Further to this, there’s a lot of discussion around compensation offered following such problems – what goes into determining the appropriate amount to hand out, and who should get it?
This is a combined decision between Amazon Games and Smilegate. Smilegate or Amazon Games will bring up a proposed compensation package and distribution strategy, and the two teams will discuss it and come to an agreement on compensation. The decision is always a collaborative effort.
You’ve done a lot of work recently to try and combat bot accounts. Have you seen tangible improvements from this rollout so far? How are you working to continue to improve the experience for players and ensure there aren’t as many bots disrupting gameplay and the economy?
Bots are one of those issues mentioned earlier that still persist in the game to some degree, but the situation has improved greatly from where it was last year. With every tactic we deploy, we learn something new and we get better at getting bots under control. But solutions that work today won’t necessarily work in a year, that’s the evolving nature of this problem. It’s a bit of a moving target, but one that both Smilegate and Amazon remain committed to working on for our players.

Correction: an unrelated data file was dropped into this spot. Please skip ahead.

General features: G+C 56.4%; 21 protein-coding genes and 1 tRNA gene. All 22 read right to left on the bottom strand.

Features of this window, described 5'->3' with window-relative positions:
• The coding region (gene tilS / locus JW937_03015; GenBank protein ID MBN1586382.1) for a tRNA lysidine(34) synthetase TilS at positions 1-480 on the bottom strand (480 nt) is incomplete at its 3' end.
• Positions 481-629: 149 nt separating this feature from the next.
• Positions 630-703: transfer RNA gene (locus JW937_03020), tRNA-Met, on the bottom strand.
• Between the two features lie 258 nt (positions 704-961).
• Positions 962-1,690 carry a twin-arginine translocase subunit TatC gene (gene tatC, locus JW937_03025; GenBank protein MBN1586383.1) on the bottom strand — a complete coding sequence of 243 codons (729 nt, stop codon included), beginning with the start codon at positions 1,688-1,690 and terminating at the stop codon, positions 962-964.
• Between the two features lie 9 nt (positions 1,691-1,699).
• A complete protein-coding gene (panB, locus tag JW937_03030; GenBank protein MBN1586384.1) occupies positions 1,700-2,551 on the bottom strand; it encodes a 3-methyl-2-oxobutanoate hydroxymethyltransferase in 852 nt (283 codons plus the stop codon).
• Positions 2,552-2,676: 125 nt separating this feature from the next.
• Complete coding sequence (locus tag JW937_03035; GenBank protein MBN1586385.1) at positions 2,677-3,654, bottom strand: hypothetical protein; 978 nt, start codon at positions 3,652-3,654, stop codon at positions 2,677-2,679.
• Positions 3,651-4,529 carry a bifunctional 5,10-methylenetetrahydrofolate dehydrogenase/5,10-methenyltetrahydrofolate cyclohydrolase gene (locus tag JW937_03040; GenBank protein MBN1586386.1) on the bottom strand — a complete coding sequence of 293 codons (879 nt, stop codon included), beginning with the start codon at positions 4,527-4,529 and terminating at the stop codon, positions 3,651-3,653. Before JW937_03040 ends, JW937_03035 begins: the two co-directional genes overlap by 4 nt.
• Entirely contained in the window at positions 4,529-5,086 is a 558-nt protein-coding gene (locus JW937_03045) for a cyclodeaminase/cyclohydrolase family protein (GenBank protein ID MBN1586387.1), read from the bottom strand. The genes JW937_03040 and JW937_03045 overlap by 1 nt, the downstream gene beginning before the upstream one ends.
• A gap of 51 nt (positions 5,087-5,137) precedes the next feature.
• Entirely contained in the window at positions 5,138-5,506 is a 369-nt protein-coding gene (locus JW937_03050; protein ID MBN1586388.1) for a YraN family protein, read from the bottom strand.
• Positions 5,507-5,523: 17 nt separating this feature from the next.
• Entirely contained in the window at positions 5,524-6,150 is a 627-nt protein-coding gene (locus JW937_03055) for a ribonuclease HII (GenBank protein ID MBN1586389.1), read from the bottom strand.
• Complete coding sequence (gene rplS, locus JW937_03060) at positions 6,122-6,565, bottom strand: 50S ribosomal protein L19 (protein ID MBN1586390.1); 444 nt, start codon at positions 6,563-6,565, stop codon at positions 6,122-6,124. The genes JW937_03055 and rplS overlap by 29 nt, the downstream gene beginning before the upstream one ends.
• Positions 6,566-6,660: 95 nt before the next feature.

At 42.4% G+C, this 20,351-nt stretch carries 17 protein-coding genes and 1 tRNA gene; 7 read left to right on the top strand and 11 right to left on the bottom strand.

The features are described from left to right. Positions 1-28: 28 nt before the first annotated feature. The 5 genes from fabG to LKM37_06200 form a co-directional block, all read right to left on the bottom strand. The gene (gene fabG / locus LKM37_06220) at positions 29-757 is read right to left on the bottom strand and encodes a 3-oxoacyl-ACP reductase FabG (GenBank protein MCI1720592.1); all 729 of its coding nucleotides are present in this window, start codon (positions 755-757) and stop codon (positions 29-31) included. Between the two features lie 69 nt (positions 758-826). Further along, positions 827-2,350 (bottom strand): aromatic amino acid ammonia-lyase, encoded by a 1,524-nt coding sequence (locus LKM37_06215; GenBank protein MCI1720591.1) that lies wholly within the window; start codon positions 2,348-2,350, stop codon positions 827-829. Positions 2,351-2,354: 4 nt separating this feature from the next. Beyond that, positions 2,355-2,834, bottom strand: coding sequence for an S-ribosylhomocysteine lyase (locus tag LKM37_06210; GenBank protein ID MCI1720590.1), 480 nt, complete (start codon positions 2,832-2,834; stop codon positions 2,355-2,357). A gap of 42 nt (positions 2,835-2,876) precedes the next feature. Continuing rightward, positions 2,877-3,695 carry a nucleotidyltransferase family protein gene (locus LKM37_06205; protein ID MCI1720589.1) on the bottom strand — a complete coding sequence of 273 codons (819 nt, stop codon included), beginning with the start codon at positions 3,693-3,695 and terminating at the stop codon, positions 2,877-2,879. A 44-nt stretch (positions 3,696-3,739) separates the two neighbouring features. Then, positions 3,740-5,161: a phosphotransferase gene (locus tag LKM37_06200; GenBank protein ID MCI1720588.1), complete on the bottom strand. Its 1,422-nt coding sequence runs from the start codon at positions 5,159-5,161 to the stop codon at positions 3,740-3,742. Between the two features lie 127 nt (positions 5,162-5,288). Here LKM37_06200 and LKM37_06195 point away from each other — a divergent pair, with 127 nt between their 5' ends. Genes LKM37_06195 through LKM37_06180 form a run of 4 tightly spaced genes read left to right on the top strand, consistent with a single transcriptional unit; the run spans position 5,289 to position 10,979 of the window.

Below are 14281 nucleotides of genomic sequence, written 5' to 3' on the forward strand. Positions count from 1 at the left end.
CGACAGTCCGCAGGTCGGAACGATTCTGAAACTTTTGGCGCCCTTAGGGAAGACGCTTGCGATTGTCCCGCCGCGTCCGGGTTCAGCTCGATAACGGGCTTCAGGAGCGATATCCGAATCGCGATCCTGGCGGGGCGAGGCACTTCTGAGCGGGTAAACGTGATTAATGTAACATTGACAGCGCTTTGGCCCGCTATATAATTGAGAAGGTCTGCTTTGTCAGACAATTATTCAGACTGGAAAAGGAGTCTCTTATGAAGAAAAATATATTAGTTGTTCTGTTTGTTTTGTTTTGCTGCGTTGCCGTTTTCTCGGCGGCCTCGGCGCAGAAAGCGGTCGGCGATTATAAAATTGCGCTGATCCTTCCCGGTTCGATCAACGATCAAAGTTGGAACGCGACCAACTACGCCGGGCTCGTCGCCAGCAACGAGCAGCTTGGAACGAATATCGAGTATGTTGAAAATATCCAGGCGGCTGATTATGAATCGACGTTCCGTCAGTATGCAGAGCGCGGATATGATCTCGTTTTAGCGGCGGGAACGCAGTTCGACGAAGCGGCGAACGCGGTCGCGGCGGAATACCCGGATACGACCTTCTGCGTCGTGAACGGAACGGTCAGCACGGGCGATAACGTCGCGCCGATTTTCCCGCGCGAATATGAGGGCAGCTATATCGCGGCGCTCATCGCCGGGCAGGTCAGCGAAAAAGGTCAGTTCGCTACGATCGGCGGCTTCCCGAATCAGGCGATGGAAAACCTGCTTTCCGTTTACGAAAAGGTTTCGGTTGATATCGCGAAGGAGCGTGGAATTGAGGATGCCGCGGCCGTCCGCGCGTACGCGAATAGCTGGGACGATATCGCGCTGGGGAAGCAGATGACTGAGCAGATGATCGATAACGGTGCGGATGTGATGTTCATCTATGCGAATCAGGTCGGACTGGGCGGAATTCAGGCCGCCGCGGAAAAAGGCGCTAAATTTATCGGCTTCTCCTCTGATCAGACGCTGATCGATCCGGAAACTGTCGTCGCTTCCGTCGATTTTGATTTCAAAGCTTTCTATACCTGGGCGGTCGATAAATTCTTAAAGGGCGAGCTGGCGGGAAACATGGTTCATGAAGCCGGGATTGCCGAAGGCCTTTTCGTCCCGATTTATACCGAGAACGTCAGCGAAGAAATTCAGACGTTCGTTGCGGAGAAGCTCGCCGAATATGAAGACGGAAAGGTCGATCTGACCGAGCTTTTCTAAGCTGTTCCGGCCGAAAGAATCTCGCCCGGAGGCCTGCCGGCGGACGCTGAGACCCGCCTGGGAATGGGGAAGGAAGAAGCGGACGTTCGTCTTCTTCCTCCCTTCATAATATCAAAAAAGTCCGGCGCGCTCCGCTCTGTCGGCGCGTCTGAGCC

What’s the one future update the team is most excited for players to see?
There’s some great content coming to the game this year, but I don’t want to spoil it for fans! I encourage you to keep an eye on the Lost Ark website and social media channels for updates.
Interview with Soomin Park conducted by PCGamesN via email.
See what’s up next for the RPG game in our look at the Lost Ark Tulubik Battlefield, which features grand-scale factional warfare with up to 96 players at once. If you’re looking to jump in and try the game yourself, take a look at our Lost Ark class tier list and handy guide to finding all Lost Ark Mokoko Seeds in the game.